One of the best construction timelapses that we ever saw was conformed from web cameras that were originally set up without any mention in usage on construction time-lapse in mind.
This timelapse movie was engaging and interesting to watch because the creative post-production made it vibrant and fascinating.
Definitely it would have looked even better if it had been shot at a higher resolution with a better sensor.
However, after watching innumerable construction time-lapses, we can assure you a well-edited and engaging timelapse with low resolution completely conquers hearts every time. What is not happening to a badly edited, high-resolution timelapse.
Among Timebox camera users, some of the best projects have been shot on Canon Rebels and entry-level Nikons, the miracle is all in the quality editing!
5. Usually the client doesn’t have overvalued expectations.
This is not what we want to hear, but if we are honest, 95% of the time the client will not notice the difference between a timelapse produced using photos from an entry-level DLSR camera and one using photos taken by a high-end camera.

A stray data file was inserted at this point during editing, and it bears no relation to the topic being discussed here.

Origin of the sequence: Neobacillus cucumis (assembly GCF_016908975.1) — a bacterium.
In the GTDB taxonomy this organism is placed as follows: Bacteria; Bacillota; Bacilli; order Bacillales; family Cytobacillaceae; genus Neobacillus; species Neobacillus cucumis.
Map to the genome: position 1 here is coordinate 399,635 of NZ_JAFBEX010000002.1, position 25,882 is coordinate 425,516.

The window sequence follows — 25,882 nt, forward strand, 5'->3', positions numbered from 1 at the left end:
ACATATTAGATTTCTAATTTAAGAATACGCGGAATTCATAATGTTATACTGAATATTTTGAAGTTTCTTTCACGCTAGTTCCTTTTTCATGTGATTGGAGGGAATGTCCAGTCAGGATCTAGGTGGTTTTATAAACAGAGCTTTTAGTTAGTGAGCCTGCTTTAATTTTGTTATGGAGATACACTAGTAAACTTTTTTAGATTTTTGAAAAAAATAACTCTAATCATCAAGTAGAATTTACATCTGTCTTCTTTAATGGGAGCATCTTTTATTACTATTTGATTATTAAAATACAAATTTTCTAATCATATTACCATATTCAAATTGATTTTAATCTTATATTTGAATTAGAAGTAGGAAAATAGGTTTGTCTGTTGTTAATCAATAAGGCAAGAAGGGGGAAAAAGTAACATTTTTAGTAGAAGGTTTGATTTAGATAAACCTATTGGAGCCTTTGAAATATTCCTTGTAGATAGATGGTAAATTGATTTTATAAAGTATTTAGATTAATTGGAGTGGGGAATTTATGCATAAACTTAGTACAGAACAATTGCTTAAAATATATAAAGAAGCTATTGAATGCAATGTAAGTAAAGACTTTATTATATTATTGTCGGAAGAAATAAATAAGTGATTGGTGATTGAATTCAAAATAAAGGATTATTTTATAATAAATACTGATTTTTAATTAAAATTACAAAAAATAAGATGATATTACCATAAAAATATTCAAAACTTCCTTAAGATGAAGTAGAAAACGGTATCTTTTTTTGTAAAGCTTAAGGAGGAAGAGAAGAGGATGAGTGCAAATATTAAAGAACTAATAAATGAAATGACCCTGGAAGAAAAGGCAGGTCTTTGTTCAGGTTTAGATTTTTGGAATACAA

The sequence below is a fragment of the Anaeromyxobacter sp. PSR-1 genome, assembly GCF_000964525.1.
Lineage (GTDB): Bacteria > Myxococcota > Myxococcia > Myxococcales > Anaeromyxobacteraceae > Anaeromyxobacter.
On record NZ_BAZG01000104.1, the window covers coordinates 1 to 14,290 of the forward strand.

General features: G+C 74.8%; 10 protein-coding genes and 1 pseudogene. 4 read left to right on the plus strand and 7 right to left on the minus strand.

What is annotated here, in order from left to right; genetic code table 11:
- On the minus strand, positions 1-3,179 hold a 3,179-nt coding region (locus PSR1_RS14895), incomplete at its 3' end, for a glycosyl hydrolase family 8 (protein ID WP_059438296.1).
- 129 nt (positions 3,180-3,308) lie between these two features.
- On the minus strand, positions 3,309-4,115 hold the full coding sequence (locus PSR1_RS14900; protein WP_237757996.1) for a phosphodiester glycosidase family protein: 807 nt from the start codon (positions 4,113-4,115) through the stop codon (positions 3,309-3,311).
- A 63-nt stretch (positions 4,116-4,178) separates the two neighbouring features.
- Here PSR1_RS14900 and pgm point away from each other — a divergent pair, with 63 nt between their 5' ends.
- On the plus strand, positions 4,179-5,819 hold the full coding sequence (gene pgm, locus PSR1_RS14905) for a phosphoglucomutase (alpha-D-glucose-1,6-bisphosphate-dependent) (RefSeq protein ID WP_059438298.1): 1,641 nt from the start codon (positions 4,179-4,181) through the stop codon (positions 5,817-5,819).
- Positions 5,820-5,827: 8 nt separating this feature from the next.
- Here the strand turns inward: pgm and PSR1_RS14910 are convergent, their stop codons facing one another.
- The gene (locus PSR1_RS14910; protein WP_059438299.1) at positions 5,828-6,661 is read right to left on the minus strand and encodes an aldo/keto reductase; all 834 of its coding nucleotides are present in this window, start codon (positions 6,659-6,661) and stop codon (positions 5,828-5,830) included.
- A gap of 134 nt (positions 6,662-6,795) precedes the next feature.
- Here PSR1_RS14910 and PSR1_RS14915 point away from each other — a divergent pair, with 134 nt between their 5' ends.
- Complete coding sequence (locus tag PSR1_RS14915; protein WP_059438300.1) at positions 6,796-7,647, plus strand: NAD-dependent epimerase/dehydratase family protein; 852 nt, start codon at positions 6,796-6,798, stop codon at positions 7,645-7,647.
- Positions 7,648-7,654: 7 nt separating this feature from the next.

It’s good for photographers that we self-critique and work hard to demonstrate work of the highest quality standard, but sometimes we are unnecessarily aware of differences in quality that common people would not even notice.
Once, at competition of photography, I watched judges disagree over the quality of a photograph because part of the subject was slightly out of focus.
In this case, the word “slightly” means that strict judges almost had their noses pressed to the photo to understand it.
Even if a client may (what a luck!) notice the difference between a construction timelapse shot on an awful webcam and one shot with a DSLR camera, there are not many chances that they are going to notice the difference between one shot on a crop-sensor and one shot on a full-frame.
Aaaand, what about camera?
The world is unpredictable and there are times – like when you need 8K content, or your client has money to blow – when it is appropriate to use a more expensive camera kit.
However, when we are asked what cameras good photographer should use with the Timebox camera, we advise to use the entry-level, crop-sensor Canon and Nikon DSLRs.
With these cameras you get full DSLR functionality, lens flexibility and high quality photos and price tag that is reasonable for equipment that will be locked-up in a timelapse box for months or years.
Also, they have been used on countless number of long-term timelapse projects around the world, so we know they are true workhorses and will be your lovely colleagues.